As the nation's natural gas supplies boom, the price of natural gas has dropped to a 10-year low. Natural gas inventories have expanded more than analysts were expecting over the last week, and are expected to continue to grow over the next few months.
Having natural gas prices as low as they were in the 1990s is helping spur more uses of the fuel, which could change the dynamics of the energy industry. Automakers including GM, Chrysler, Ford and Honda have their own versions of CNG-powered vehicles, while Clean Energy is in the process of expanding its natural gas highway of fueling stations across the country. Natural gas is also starting to displace coal in power generation, which has driven coal's share to the lowest since the 1970s.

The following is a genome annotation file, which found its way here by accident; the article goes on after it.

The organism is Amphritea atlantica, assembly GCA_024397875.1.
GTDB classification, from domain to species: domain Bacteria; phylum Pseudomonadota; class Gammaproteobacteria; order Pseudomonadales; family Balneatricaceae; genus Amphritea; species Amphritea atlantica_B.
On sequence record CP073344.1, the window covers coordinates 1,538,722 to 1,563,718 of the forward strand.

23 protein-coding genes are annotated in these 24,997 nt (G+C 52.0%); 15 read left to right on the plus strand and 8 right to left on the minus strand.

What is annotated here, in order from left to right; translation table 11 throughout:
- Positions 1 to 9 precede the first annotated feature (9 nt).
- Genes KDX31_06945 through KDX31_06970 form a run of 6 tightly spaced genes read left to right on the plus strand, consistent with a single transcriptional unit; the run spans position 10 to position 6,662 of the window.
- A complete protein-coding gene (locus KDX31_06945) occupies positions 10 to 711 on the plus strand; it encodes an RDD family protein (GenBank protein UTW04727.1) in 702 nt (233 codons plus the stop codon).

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As of now, natural gas is being mass produced as companies extract shale gas in 32 states and off shore. The EIA reports that there is now 2.42 trillion cubic feet in storage, after an injection of 57 billion cubic feet in the past week alone—a record amount of natural gas in storage for this time of year.
In just a few short years, the shale boom in the US could potentially turn the US into a major exporter of the fuel. Given current volumes and demand, many industry experts expect to see low prices for natural gas into the foreseeable future, and with the current overproduction, the US may run out of storage room for supplies, which bring prices down further.
Some oil producers are feeling pain in their bottom line, having to cut costs in the face of the shift from oil to natural gas. Coupled with soaring prices of gasoline, natural gas is sweeping the commercial market and may drastically reshape energy in the US over the next decade.